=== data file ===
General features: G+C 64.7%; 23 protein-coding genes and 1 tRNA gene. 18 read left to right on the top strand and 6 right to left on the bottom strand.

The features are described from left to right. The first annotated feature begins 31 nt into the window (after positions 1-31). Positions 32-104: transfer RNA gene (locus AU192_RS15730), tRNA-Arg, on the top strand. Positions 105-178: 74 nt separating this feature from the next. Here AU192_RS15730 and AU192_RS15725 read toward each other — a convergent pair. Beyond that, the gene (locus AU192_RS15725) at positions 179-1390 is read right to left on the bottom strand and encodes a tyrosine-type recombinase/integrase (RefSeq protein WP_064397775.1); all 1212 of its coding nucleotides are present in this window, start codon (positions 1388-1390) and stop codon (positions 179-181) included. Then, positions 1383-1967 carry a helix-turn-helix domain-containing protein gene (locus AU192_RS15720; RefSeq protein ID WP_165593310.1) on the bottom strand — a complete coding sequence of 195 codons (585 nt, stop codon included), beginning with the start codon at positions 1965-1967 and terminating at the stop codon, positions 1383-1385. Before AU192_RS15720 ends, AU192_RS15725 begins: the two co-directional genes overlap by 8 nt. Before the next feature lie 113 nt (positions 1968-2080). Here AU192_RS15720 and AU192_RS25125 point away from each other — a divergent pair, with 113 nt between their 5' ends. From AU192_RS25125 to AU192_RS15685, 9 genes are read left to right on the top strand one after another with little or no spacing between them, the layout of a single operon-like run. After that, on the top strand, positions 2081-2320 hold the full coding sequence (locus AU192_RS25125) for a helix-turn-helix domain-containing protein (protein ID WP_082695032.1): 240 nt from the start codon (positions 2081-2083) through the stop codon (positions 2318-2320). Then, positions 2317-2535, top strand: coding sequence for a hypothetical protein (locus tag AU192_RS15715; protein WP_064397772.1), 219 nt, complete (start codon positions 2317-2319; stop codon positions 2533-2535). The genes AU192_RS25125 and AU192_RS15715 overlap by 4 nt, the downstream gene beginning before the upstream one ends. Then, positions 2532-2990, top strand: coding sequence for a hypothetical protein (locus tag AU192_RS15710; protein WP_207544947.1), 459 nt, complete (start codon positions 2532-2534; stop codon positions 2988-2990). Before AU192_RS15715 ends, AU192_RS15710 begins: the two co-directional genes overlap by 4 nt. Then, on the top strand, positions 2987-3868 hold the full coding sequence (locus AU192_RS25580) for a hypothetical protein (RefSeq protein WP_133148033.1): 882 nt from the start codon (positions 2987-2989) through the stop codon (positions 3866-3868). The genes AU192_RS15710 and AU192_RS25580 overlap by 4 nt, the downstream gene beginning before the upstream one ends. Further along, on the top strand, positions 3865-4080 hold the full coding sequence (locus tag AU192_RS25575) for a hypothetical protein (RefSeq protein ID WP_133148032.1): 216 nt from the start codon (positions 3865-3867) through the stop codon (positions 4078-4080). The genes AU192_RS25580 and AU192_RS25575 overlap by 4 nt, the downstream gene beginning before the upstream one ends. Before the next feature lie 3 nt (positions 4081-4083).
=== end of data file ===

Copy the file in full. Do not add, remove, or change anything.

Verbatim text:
General features: G+C 64.7%; 23 protein-coding genes and 1 tRNA gene. 18 read left to right on the top strand and 6 right to left on the bottom strand.

The features are described from left to right. The first annotated feature begins 31 nt into the window (after positions 1-31). Positions 32-104: transfer RNA gene (locus AU192_RS15730), tRNA-Arg, on the top strand. Positions 105-178: 74 nt separating this feature from the next. Here AU192_RS15730 and AU192_RS15725 read toward each other — a convergent pair. Beyond that, the gene (locus AU192_RS15725) at positions 179-1390 is read right to left on the bottom strand and encodes a tyrosine-type recombinase/integrase (RefSeq protein WP_064397775.1); all 1212 of its coding nucleotides are present in this window, start codon (positions 1388-1390) and stop codon (positions 179-181) included. Then, positions 1383-1967 carry a helix-turn-helix domain-containing protein gene (locus AU192_RS15720; RefSeq protein ID WP_165593310.1) on the bottom strand — a complete coding sequence of 195 codons (585 nt, stop codon included), beginning with the start codon at positions 1965-1967 and terminating at the stop codon, positions 1383-1385. Before AU192_RS15720 ends, AU192_RS15725 begins: the two co-directional genes overlap by 8 nt. Before the next feature lie 113 nt (positions 1968-2080). Here AU192_RS15720 and AU192_RS25125 point away from each other — a divergent pair, with 113 nt between their 5' ends. From AU192_RS25125 to AU192_RS15685, 9 genes are read left to right on the top strand one after another with little or no spacing between them, the layout of a single operon-like run. After that, on the top strand, positions 2081-2320 hold the full coding sequence (locus AU192_RS25125) for a helix-turn-helix domain-containing protein (protein ID WP_082695032.1): 240 nt from the start codon (positions 2081-2083) through the stop codon (positions 2318-2320). Then, positions 2317-2535, top strand: coding sequence for a hypothetical protein (locus tag AU192_RS15715; protein WP_064397772.1), 219 nt, complete (start codon positions 2317-2319; stop codon positions 2533-2535). The genes AU192_RS25125 and AU192_RS15715 overlap by 4 nt, the downstream gene beginning before the upstream one ends. Then, positions 2532-2990, top strand: coding sequence for a hypothetical protein (locus tag AU192_RS15710; protein WP_207544947.1), 459 nt, complete (start codon positions 2532-2534; stop codon positions 2988-2990). Before AU192_RS15715 ends, AU192_RS15710 begins: the two co-directional genes overlap by 4 nt. Then, on the top strand, positions 2987-3868 hold the full coding sequence (locus AU192_RS25580) for a hypothetical protein (RefSeq protein WP_133148033.1): 882 nt from the start codon (positions 2987-2989) through the stop codon (positions 3866-3868). The genes AU192_RS15710 and AU192_RS25580 overlap by 4 nt, the downstream gene beginning before the upstream one ends. Further along, on the top strand, positions 3865-4080 hold the full coding sequence (locus tag AU192_RS25575) for a hypothetical protein (RefSeq protein ID WP_133148032.1): 216 nt from the start codon (positions 3865-3867) through the stop codon (positions 4078-4080). The genes AU192_RS25580 and AU192_RS25575 overlap by 4 nt, the downstream gene beginning before the upstream one ends. Before the next feature lie 3 nt (positions 4081-4083).